To say Marvel has had an impressive run thus far with their MCU would be a great understatement; their careful plotting and planning of their universe will stand as a blueprint to others attempting the same feat (take note DC!). So, when it was announced that they would be adding their most famous face to the MCU lineup, of course I was excited, but cautious. After all, this would be the third incarnation of a character who all but ushered in the current era of superhero films. Yet all of my worries were quickly brushed aside, the moment Spider-Man entered the fight in Captain America: Civil War. It seemed that Marvel had been able to fully capture what Sony had not been able to do on their own. So when Spider-Man: Homecoming was announced, I was pretty sure that they had a hit on their hands. I was not disappointed.
Spider-Man: Homecoming is a rare find, a movie that works well on two fronts: both as a teen coming of age comedy and a superhero story. The film (which is the first Marvel introduction to a character which does not contain an origin story) actually starts off right after the first Avengers movie (for reasons which will become quite obvious) and then shoots eight years forward to the events of Civil War before settling down and giving us the main story.
We are introduced formally to Peter Parker, who is having withdrawal from his experience with The Avengers. He is waiting for his chance to join the group as a full-fledged member. While he is waiting, he is doing his best to help out his neighborhood and be the friendly neighborhood Spider-Man that we all are accustomed to, all the while adjusting to normal high school life and problems. Eventually, he stumbles upon a bigger conspiracy at play, and attempts to stop it, whether advisable or not. In the interest of no spoilers, I will say that the rest of the film deals with Spider-Man coming to grips with the responsibility of trying to protect his city and those he loves, while not losing who is at his core.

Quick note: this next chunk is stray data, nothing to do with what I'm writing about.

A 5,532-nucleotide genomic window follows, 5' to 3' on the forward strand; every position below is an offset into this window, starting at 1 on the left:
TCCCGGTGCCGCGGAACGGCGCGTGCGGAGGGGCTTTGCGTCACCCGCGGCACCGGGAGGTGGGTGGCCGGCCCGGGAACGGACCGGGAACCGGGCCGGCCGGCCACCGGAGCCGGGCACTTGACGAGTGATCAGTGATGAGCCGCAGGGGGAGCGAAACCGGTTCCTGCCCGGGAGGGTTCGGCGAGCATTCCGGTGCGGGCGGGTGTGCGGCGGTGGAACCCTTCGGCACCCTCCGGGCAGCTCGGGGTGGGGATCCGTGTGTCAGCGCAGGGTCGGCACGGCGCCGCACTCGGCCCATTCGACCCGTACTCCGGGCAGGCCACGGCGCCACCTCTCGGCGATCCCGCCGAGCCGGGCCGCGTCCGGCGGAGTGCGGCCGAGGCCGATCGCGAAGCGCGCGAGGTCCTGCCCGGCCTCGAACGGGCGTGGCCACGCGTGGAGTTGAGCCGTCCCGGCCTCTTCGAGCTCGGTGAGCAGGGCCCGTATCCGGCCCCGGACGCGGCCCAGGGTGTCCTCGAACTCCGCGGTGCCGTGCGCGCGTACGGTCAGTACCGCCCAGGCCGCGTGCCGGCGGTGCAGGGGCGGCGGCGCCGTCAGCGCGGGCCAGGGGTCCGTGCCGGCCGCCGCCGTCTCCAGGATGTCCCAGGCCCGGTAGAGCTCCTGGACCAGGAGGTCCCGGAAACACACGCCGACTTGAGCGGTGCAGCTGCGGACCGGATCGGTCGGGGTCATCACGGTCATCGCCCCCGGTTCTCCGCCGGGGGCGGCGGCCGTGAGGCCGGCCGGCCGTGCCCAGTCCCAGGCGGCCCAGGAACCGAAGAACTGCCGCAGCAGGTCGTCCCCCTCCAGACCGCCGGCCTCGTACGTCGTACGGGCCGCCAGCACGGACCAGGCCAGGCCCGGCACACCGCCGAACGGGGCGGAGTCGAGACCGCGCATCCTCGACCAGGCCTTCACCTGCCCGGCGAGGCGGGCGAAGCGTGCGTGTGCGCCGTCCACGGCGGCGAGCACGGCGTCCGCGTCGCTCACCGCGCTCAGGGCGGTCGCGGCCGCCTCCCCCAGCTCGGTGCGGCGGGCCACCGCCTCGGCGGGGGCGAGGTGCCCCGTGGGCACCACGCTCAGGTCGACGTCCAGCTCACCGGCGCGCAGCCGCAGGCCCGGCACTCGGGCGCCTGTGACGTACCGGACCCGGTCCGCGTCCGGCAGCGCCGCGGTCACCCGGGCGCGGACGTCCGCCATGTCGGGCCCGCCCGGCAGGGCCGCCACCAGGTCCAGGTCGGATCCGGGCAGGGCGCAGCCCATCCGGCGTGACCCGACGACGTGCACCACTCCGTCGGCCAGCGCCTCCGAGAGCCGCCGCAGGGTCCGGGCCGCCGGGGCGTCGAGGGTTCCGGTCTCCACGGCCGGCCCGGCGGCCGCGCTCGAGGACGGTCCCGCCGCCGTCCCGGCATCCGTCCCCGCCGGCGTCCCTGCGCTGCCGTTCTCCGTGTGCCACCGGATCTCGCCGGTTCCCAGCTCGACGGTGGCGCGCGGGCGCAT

Hands down, this is one of Marvel’s best films to date. It is easily as funny if not funnier than Guardians, while at the same time deftly balancing great action sequences. Tom Holland captures Peter Parker’s curiosity and ambition perfectly. Marissa Tomei is quite strong as a much younger incarnation of Aunt May that everyone seems to be attracted to. While Michael Keaton is incredibly effective as the Vulture (not that they ever call him that in the film) and shines, especially in his scenes towards the end. The supporting cast is quite good as well, Laura Harrier does well as the love interest Liz, while Zendaya plays the sarcastic “Michelle” in convincing fashion. One of the real standouts of the supporting cast is Jacob Batalon as Peter Parker’s best friend Ned, who provides much of the comic relief throughout the film, as well as serving as Peter’s right hand man.
Spider-Man: Homecoming does something that the earlier incarnations do not. It finally captures the difficulty of fitting in. Peter Parker is attempting to find his place in the world. Whether that is with the girl of his dreams or with the Avengers remains to be seen, but having him as a high school sophomore as opposed to an adult seems far more accessible. The movie is aptly named, because it seems like Spider-Man has finally found its home in the MCU.
And yes, there are two credit stingers. The first is setting something up, and the second, well, I’ll let the second speak for itself; just be patient.